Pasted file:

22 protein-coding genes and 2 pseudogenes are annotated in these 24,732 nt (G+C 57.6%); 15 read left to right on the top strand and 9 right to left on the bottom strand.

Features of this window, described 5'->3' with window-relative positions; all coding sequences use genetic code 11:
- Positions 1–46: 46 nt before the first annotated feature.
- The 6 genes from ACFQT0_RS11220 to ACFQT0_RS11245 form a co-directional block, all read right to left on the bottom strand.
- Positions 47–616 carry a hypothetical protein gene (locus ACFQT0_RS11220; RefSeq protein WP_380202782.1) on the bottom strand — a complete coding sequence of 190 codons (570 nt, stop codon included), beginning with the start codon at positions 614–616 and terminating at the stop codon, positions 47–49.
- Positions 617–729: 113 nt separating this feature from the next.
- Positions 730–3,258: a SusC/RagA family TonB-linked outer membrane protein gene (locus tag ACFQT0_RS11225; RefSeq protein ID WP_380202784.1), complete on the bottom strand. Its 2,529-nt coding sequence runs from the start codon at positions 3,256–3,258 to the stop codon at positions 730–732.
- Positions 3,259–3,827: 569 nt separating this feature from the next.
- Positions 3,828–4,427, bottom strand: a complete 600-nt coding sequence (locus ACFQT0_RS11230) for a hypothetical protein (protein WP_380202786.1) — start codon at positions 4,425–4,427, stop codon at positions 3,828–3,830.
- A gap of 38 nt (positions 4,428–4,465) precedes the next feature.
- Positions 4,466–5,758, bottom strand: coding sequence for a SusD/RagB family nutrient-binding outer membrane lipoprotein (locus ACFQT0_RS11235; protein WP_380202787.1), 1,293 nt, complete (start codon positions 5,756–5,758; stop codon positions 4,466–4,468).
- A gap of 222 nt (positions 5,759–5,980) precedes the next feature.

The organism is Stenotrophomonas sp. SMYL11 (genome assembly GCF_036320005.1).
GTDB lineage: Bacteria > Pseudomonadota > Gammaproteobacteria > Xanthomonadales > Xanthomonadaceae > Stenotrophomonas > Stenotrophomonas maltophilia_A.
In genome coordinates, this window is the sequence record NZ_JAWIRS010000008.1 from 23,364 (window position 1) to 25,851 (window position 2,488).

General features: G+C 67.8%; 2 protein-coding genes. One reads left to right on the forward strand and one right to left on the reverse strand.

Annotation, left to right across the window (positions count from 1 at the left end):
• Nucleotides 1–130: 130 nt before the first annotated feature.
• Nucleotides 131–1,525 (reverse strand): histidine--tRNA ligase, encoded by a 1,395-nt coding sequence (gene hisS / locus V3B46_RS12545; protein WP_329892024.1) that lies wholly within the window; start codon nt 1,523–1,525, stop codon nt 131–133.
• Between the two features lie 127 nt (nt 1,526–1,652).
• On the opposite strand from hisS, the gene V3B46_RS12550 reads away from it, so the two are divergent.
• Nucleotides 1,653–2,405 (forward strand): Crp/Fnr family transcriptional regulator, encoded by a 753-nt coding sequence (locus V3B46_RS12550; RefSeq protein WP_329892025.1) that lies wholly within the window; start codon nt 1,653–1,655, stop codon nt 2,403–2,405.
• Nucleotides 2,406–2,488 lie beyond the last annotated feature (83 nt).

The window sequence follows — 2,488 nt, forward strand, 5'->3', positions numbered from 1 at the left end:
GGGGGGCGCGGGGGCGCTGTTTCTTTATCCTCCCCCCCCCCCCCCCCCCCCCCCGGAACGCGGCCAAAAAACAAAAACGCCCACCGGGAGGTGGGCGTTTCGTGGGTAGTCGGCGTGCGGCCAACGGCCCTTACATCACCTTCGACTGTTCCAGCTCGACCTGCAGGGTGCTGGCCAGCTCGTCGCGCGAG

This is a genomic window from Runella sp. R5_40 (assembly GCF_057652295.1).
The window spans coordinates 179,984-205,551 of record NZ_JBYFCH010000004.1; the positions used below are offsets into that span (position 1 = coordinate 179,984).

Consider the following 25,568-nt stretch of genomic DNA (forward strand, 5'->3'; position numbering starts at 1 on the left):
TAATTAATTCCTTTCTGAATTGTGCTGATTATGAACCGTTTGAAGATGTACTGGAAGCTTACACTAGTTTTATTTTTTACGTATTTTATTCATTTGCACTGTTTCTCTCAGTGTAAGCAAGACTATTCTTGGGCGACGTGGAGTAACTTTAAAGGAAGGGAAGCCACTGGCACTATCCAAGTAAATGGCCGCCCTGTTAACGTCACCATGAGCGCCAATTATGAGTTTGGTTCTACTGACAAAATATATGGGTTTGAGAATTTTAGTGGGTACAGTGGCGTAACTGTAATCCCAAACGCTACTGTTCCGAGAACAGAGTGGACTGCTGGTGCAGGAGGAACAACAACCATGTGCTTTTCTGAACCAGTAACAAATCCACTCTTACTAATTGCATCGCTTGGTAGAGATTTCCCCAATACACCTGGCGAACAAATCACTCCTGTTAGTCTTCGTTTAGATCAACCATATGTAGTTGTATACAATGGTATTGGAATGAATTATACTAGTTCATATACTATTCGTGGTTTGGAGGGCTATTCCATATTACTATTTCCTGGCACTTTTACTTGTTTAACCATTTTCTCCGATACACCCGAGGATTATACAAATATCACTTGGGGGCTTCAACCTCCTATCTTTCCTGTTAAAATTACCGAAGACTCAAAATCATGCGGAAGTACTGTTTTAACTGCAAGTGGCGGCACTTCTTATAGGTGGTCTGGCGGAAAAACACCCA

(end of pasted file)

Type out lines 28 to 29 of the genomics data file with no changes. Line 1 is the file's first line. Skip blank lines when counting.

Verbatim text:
Consider the following 25,568-nt stretch of genomic DNA (forward strand, 5'->3'; position numbering starts at 1 on the left):
TAATTAATTCCTTTCTGAATTGTGCTGATTATGAACCGTTTGAAGATGTACTGGAAGCTTACACTAGTTTTATTTTTTACGTATTTTATTCATTTGCACTGTTTCTCTCAGTGTAAGCAAGACTATTCTTGGGCGACGTGGAGTAACTTTAAAGGAAGGGAAGCCACTGGCACTATCCAAGTAAATGGCCGCCCTGTTAACGTCACCATGAGCGCCAATTATGAGTTTGGTTCTACTGACAAAATATATGGGTTTGAGAATTTTAGTGGGTACAGTGGCGTAACTGTAATCCCAAACGCTACTGTTCCGAGAACAGAGTGGACTGCTGGTGCAGGAGGAACAACAACCATGTGCTTTTCTGAACCAGTAACAAATCCACTCTTACTAATTGCATCGCTTGGTAGAGATTTCCCCAATACACCTGGCGAACAAATCACTCCTGTTAGTCTTCGTTTAGATCAACCATATGTAGTTGTATACAATGGTATTGGAATGAATTATACTAGTTCATATACTATTCGTGGTTTGGAGGGCTATTCCATATTACTATTTCCTGGCACTTTTACTTGTTTAACCATTTTCTCCGATACACCCGAGGATTATACAAATATCACTTGGGGGCTTCAACCTCCTATCTTTCCTGTTAAAATTACCGAAGACTCAAAATCATGCGGAAGTACTGTTTTAACTGCAAGTGGCGGCACTTCTTATAGGTGGTCTGGCGGAAAAACACCCA